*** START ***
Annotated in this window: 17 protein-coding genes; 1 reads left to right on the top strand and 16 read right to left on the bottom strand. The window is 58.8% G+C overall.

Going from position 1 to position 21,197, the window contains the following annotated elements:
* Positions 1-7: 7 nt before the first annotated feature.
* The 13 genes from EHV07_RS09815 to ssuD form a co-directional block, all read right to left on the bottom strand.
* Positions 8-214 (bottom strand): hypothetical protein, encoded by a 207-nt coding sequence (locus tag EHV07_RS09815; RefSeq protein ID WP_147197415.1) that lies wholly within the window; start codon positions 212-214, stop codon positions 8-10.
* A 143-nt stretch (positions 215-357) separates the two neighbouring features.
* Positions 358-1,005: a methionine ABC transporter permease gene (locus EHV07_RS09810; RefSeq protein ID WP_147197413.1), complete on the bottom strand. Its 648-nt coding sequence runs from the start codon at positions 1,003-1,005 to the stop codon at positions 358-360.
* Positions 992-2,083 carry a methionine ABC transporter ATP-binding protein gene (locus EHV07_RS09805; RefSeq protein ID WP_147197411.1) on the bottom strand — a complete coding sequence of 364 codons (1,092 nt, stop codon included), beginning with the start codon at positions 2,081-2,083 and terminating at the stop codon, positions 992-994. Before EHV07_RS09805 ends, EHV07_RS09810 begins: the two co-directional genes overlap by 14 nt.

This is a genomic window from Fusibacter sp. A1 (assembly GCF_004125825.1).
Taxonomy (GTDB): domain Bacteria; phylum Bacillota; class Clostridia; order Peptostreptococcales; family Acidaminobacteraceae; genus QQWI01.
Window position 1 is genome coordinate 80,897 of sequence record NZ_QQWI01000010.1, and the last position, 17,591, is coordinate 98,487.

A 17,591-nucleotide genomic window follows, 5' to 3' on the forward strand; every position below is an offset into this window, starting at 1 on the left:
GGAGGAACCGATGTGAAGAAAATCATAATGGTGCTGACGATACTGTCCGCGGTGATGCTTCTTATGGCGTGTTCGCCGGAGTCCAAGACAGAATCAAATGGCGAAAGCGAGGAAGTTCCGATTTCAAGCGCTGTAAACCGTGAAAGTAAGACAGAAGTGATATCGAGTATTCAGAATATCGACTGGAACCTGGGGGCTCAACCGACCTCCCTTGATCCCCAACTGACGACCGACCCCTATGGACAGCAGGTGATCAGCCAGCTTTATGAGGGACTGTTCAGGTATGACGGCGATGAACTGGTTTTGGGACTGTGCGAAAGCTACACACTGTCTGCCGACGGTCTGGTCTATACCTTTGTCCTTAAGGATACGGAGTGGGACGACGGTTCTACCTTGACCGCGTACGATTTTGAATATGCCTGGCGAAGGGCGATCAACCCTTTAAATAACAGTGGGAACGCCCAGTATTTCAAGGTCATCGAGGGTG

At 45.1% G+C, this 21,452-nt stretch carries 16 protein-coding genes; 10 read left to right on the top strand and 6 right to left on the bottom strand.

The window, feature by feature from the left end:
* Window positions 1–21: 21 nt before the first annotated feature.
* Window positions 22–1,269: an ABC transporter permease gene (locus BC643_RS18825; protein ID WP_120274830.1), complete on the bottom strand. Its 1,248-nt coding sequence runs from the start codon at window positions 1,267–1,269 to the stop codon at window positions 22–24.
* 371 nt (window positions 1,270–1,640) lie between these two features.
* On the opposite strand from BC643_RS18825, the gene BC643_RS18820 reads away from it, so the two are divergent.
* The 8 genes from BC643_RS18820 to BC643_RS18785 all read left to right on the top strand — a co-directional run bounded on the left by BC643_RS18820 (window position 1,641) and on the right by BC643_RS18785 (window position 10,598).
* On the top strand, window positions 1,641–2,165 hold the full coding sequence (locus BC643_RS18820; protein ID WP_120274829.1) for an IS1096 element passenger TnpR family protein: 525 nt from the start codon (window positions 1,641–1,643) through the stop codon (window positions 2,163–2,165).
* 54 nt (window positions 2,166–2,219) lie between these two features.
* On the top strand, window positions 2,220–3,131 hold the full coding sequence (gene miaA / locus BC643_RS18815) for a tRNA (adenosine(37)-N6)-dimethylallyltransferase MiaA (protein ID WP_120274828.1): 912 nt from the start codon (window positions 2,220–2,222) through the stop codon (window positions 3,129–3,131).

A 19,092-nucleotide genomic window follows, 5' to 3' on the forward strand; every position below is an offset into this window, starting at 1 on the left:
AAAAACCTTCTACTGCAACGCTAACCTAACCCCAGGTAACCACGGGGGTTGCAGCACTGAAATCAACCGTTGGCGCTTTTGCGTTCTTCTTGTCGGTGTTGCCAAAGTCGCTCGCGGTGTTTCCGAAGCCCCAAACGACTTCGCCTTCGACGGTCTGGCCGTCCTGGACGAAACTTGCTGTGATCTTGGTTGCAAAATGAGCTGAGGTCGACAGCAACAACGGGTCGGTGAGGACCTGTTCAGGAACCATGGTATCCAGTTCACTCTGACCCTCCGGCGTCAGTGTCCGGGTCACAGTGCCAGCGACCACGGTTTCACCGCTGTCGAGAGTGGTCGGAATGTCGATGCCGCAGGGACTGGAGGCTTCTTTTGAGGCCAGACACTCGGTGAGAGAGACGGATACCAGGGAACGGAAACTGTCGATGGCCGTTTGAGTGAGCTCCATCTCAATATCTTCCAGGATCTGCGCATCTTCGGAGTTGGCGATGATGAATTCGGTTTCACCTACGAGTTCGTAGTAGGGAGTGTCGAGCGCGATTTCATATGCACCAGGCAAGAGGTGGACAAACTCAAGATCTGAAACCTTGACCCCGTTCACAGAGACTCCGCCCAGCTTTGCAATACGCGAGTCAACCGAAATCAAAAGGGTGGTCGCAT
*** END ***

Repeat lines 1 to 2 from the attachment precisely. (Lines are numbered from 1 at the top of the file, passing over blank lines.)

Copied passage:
Annotated in this window: 17 protein-coding genes; 1 reads left to right on the top strand and 16 read right to left on the bottom strand. The window is 58.8% G+C overall.

Going from position 1 to position 21,197, the window contains the following annotated elements: